Covid-19 & Masks - Ways you can help the Deaf community
With the advent of mandatory face masks, brings a whole lot of issues for the Deaf community. Some Deaf people lipread to understand other people which is impossible if people use masks to cover their faces. Other Deaf people use sign language, but part of the sign language is using facial expressions combined with signs to get a message across. If part of the face is covered, it becomes difficult to understand what is being said even with just signs on their own.
Did you know The National Foundation for the Deaf believe almost one in five of us have some level of hearing problem?
What you can do to help communicate with someone with hearing loss
The Deaf community have been discussing the use of face masks on social media and finding solutions to this issue.
We suggest that if you have not already done so, download an app that translates voice into text and use that method to communicate with Deaf people. Some mobiles already have this functionality built in - it depends on the model of your mobile phone.
There’s paper and pen of course, but not everyone has these handy, so the above suggestion covers this problem. Another app is called “Big”, and with this one, you simply type in what you want to say and show the message to the other person you are talking to. The app “Notes” on the mobile is another excellent way of typing in messages.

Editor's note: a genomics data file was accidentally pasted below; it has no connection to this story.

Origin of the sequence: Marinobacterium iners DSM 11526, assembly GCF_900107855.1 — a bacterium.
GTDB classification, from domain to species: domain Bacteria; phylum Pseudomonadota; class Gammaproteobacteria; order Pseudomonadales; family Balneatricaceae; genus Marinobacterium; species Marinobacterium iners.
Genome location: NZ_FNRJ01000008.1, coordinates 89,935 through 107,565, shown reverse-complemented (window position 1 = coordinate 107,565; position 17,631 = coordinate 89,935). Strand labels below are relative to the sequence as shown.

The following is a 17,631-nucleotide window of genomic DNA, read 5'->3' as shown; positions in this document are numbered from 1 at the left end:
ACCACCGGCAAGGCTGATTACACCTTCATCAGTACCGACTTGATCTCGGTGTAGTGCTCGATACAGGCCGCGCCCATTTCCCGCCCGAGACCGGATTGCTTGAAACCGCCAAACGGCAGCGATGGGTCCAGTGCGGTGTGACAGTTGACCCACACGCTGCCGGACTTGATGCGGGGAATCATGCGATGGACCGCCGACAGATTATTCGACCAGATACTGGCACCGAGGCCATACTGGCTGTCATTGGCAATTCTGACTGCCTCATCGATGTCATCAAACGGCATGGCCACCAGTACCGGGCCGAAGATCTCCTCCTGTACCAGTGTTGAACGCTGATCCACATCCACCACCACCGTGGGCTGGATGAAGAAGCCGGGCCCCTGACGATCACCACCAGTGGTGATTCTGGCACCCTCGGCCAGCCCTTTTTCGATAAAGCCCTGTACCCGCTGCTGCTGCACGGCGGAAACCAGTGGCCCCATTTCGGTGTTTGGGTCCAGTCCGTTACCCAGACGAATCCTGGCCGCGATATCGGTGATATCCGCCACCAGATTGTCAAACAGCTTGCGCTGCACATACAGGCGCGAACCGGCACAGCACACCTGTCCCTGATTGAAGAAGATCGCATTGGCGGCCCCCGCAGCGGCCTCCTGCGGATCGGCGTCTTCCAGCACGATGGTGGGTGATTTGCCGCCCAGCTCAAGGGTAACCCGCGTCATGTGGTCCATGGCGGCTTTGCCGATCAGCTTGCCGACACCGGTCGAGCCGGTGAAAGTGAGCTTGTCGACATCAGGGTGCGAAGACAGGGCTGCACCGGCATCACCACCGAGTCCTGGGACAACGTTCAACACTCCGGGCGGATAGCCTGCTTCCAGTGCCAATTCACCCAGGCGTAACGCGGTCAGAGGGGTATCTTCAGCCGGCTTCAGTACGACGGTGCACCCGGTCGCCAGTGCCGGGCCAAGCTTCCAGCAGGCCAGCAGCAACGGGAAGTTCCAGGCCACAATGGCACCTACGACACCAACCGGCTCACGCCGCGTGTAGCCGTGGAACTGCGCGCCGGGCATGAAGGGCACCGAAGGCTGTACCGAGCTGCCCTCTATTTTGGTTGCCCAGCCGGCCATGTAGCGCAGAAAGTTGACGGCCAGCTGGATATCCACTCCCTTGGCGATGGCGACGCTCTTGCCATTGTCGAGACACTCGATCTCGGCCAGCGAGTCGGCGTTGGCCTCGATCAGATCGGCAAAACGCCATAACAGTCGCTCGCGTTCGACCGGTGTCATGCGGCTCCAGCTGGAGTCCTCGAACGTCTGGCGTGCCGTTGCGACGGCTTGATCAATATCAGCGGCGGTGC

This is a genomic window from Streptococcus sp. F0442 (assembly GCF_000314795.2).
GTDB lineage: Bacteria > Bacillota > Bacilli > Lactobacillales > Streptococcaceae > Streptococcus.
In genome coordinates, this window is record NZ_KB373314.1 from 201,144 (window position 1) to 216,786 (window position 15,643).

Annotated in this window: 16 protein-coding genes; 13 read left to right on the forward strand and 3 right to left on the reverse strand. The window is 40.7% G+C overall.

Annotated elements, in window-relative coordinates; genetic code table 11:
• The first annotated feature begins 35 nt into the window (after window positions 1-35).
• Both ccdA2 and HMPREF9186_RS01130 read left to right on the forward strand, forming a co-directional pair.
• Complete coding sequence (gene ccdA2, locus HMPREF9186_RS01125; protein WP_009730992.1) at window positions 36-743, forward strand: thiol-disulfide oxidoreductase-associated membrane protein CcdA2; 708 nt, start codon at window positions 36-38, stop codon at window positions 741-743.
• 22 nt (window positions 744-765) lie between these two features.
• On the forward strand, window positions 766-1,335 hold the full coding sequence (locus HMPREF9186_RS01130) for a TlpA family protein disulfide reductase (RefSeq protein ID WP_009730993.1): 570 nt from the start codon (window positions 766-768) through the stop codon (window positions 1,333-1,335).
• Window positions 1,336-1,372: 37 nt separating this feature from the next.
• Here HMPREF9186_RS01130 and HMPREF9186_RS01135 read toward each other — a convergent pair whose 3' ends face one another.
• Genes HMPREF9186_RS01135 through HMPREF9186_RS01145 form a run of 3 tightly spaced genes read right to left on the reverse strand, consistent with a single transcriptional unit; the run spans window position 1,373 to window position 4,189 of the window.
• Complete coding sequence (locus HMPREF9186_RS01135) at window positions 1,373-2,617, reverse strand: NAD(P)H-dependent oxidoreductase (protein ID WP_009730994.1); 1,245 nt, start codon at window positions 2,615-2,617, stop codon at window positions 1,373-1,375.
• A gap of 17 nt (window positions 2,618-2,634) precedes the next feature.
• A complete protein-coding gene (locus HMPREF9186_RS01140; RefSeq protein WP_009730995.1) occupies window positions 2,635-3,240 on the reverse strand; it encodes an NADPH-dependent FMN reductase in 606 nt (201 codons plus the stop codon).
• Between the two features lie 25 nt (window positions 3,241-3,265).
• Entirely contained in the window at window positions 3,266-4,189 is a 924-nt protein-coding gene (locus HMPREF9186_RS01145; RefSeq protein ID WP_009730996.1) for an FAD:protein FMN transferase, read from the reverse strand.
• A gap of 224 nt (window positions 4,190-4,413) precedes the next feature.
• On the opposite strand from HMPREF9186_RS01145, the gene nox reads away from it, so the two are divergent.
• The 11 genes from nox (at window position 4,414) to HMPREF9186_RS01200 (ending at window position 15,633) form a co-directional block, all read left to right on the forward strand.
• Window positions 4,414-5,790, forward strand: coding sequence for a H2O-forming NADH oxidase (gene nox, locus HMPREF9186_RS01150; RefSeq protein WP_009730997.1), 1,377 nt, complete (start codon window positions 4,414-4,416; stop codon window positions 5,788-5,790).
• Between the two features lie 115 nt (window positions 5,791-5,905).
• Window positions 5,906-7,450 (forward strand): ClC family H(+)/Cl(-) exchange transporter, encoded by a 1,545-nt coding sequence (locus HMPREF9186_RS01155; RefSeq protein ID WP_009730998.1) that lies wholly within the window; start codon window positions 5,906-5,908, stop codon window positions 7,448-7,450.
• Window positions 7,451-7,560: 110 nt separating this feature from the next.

There also have been masks made of clear plastic showing the mouth part, which will enable a Deaf person to lipread another person easily. If people were encouraged to use these masks when with Deaf people, it would help tremendously.
The Government has given an update today on face mask wearing for people requiring visual cues to communicate
"If you are someone who relies on New Zealand Sign Language, or visual facial cues such as lip reading, or are needing to communicate with someone who does, you can remove your mask to communicate, but you must maintain a physical distance of 2 metres".
This is a great sign the Government is recognising the difficulty for Deaf people in understanding people wearing masks. You can find more information on the use of face masks in the community on the Ministry of Health website
Written by Lynette Southey-Ray, a Deaf member of our Financial team.
- Independent Living